The legal hurdles standing in the way of operationalisation of National Company Law Tribunal, may end if the Ministry of Corporate Affairs accepts the recommendations of the Bankruptcy Law Reform Committee.
The bankruptcy panel headed former Union Law Secretary TK Vishwanathan, earlier this month had submitted its report to the finance ministry which has been put up for public consultation.
In the report the panel has suggested a similar selection procedure as that of a High Court - for the selection of NCLT and National Company Law Appellate Tribunal (NCLAT) - in order to end the litigation going on in Supreme Court.
On Wednesday, a three-judge SC bench headed by Justice T S Thakur questioned the provisions of the newly promulgated Companies Act which gives power to the Centre to suspend and sack members and Chairpersons of NCLT and National Company Law Appellate Tribunal (NCLAT).
The matter has now been referred to a constitutional bench. This is after a writ petition was filed in Madras High Court on the appointment of members of the two proposed bodies last year.
The bankruptcy panel report agreed that Companies Act, 2013 does not comply with all the observations of the Supreme Court in the NCLT case of 2010.
"The Ministry of Corporate Affairs cannot have representation on the committee to appoint members to the NCLT or the NCLAT," said the reform committee report.
The Supreme Court, in its 2010 judgment, had held certain provisions of Companies Act, 1956, relating to the NCLT and the NCLAT to be unconstitutional, while the NCLT and NCLAT (as envisaged under Companies Act, 1956) were themselves held to be constitutional.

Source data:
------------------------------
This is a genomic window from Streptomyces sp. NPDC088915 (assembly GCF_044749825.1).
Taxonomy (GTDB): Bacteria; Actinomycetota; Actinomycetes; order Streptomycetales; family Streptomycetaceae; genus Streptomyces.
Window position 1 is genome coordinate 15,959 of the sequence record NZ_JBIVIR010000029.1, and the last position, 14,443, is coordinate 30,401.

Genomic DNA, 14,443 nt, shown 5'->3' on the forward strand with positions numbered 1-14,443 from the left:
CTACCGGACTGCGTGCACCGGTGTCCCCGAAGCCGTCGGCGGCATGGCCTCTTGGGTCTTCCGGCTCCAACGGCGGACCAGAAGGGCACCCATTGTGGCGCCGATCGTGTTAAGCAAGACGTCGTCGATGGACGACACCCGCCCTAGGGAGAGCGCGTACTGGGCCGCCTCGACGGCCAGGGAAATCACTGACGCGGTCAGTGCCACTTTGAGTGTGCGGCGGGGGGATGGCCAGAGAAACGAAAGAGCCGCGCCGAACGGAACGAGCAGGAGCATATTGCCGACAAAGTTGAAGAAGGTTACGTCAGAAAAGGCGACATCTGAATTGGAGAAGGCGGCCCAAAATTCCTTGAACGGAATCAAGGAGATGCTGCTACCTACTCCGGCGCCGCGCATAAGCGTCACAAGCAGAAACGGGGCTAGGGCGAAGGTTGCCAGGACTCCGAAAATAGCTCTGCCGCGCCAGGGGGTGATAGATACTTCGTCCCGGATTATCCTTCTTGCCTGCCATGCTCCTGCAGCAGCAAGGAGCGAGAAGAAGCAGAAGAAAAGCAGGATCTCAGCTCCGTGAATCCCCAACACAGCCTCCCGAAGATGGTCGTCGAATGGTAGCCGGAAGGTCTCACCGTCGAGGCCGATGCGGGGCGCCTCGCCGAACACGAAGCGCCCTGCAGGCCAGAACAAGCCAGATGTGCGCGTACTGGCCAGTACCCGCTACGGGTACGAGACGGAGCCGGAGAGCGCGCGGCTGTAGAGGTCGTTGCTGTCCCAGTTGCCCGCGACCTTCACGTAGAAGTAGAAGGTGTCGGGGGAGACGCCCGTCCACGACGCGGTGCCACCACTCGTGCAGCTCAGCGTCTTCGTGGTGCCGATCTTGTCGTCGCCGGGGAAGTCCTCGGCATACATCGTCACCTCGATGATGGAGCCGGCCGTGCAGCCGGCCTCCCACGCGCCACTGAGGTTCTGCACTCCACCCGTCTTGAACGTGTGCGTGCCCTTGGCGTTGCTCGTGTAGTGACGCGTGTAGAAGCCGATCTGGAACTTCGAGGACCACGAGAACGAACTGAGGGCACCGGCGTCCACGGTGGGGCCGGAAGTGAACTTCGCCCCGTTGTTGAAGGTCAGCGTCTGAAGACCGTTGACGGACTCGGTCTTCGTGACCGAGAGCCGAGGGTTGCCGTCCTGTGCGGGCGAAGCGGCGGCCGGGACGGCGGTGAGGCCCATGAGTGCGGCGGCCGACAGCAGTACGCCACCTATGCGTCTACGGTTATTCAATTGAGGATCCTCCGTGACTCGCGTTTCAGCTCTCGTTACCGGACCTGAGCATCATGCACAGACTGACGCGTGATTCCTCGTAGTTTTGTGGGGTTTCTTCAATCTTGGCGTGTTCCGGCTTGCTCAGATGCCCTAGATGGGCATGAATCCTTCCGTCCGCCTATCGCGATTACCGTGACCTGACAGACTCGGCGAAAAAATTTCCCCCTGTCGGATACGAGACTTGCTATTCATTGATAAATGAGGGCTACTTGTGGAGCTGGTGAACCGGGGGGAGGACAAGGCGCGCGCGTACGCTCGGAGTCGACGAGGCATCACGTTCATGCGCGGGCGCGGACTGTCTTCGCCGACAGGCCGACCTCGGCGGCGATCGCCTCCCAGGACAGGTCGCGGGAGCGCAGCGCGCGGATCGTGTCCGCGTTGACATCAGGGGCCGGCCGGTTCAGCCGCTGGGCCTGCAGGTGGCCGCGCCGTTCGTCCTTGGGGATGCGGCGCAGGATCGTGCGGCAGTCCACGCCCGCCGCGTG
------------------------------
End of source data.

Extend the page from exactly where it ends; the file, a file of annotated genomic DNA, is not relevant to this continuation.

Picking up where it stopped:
TK Vishwanathan opines that the panel recommendations may put an end to the litigation.
"Our recommendations are in-line with the Supreme Court directions in 2010. The Chief Justice of India should have the final say in the appointment of members to the NCLT and NCLAT, with the relevant inputs being obtained from the concerned ministry," said Vishwanathan.
Moreover, according to the panel, such amendments have become extremely important especially in light of a recent ruling by a Constitution Bench of the Supreme Court on the 25th of September, 2014, which struck down the National Tax Tribunals Act, 2005 on similar grounds.
The bankruptcy panel suggested that the Chairman of NCLT as well as NCLAT should be given exclusive power to determine the constitution and jurisdiction of benches of the NCLT and NCLAT respectively.
According to the panel only those officers, who have held a post at Additional Secretary level or higher, should be eligible for appointment for the NCLT OR NCLAT benches. The Companies Act, 2013, permits the officers of the level of Joint Secretary or higher to appointed in such benches.
Companies Act 2013 talks about appointment of a judge as the Chairman NCLT and NCLAT only in case if he/she is or has been a High Court judge for five years. The panel recommends removal of such provision, adding that at least one member of each NCLAT bench should be a judicial member.
"A clause should be introduced to indicate that in all appeals not involving technical issues, the NCLAT bench hearing such appeals should only comprise judicial members or technical members with legal training," said the panel report.